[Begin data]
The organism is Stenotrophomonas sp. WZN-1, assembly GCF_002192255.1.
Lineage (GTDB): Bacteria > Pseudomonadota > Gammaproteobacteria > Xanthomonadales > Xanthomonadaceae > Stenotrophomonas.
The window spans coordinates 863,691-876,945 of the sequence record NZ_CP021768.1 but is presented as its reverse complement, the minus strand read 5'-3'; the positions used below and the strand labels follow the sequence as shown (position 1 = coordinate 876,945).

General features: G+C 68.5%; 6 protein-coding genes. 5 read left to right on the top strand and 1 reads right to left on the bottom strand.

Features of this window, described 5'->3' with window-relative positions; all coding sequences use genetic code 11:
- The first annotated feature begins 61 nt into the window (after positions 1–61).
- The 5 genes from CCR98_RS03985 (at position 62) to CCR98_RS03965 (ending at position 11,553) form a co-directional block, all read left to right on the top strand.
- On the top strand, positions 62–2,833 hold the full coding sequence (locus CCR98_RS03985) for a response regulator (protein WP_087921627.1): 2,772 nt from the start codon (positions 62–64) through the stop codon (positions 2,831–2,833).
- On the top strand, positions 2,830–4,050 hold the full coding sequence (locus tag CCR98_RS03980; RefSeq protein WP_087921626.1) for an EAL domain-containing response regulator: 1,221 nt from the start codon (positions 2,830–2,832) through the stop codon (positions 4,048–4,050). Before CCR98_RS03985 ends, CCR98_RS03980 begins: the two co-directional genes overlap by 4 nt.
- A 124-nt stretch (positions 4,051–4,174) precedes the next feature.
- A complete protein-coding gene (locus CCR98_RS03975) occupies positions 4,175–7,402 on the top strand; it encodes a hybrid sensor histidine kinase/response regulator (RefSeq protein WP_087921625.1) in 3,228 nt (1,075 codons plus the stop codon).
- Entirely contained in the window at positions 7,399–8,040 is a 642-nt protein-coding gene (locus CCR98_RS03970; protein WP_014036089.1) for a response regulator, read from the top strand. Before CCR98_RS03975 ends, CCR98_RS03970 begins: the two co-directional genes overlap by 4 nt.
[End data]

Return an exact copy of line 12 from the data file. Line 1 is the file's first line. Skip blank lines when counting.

- Entirely contained in the window at positions 7,399–8,040 is a 642-nt protein-coding gene (locus CCR98_RS03970; protein WP_014036089.1) for a response regulator, read from the top strand. Before CCR98_RS03975 ends, CCR98_RS03970 begins: the two co-directional genes overlap by 4 nt.